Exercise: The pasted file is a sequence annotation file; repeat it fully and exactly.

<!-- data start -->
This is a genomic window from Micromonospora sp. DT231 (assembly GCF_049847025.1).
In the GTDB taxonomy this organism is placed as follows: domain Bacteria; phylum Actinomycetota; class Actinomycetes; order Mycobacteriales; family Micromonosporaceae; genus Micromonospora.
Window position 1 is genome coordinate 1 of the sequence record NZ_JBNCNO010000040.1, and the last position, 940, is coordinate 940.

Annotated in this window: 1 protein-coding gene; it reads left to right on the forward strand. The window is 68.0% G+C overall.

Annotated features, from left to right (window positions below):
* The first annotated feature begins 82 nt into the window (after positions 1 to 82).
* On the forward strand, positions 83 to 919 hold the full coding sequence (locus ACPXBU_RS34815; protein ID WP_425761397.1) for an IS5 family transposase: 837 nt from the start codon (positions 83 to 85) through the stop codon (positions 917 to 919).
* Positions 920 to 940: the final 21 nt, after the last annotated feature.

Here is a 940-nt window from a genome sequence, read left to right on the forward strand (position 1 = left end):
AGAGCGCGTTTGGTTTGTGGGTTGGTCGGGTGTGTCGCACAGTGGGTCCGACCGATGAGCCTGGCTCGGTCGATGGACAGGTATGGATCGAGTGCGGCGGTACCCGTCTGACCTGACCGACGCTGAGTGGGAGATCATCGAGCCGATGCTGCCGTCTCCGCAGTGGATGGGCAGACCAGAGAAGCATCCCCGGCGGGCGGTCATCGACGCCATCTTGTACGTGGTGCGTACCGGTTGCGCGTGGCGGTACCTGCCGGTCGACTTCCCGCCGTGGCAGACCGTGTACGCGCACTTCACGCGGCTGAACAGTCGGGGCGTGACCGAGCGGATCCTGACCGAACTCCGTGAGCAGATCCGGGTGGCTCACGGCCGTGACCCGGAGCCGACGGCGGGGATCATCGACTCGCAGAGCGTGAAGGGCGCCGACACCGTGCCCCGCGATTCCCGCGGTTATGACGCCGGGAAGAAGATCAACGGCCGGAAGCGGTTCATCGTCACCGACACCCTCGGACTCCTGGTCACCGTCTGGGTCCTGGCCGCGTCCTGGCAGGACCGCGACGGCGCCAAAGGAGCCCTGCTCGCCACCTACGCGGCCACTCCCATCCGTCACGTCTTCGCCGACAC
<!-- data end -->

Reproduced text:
This is a genomic window from Micromonospora sp. DT231 (assembly GCF_049847025.1).
In the GTDB taxonomy this organism is placed as follows: domain Bacteria; phylum Actinomycetota; class Actinomycetes; order Mycobacteriales; family Micromonosporaceae; genus Micromonospora.
Window position 1 is genome coordinate 1 of the sequence record NZ_JBNCNO010000040.1, and the last position, 940, is coordinate 940.

Annotated in this window: 1 protein-coding gene; it reads left to right on the forward strand. The window is 68.0% G+C overall.

Annotated features, from left to right (window positions below):
* The first annotated feature begins 82 nt into the window (after positions 1 to 82).
* On the forward strand, positions 83 to 919 hold the full coding sequence (locus ACPXBU_RS34815; protein ID WP_425761397.1) for an IS5 family transposase: 837 nt from the start codon (positions 83 to 85) through the stop codon (positions 917 to 919).
* Positions 920 to 940: the final 21 nt, after the last annotated feature.

Here is a 940-nt window from a genome sequence, read left to right on the forward strand (position 1 = left end):
AGAGCGCGTTTGGTTTGTGGGTTGGTCGGGTGTGTCGCACAGTGGGTCCGACCGATGAGCCTGGCTCGGTCGATGGACAGGTATGGATCGAGTGCGGCGGTACCCGTCTGACCTGACCGACGCTGAGTGGGAGATCATCGAGCCGATGCTGCCGTCTCCGCAGTGGATGGGCAGACCAGAGAAGCATCCCCGGCGGGCGGTCATCGACGCCATCTTGTACGTGGTGCGTACCGGTTGCGCGTGGCGGTACCTGCCGGTCGACTTCCCGCCGTGGCAGACCGTGTACGCGCACTTCACGCGGCTGAACAGTCGGGGCGTGACCGAGCGGATCCTGACCGAACTCCGTGAGCAGATCCGGGTGGCTCACGGCCGTGACCCGGAGCCGACGGCGGGGATCATCGACTCGCAGAGCGTGAAGGGCGCCGACACCGTGCCCCGCGATTCCCGCGGTTATGACGCCGGGAAGAAGATCAACGGCCGGAAGCGGTTCATCGTCACCGACACCCTCGGACTCCTGGTCACCGTCTGGGTCCTGGCCGCGTCCTGGCAGGACCGCGACGGCGCCAAAGGAGCCCTGCTCGCCACCTACGCGGCCACTCCCATCCGTCACGTCTTCGCCGACAC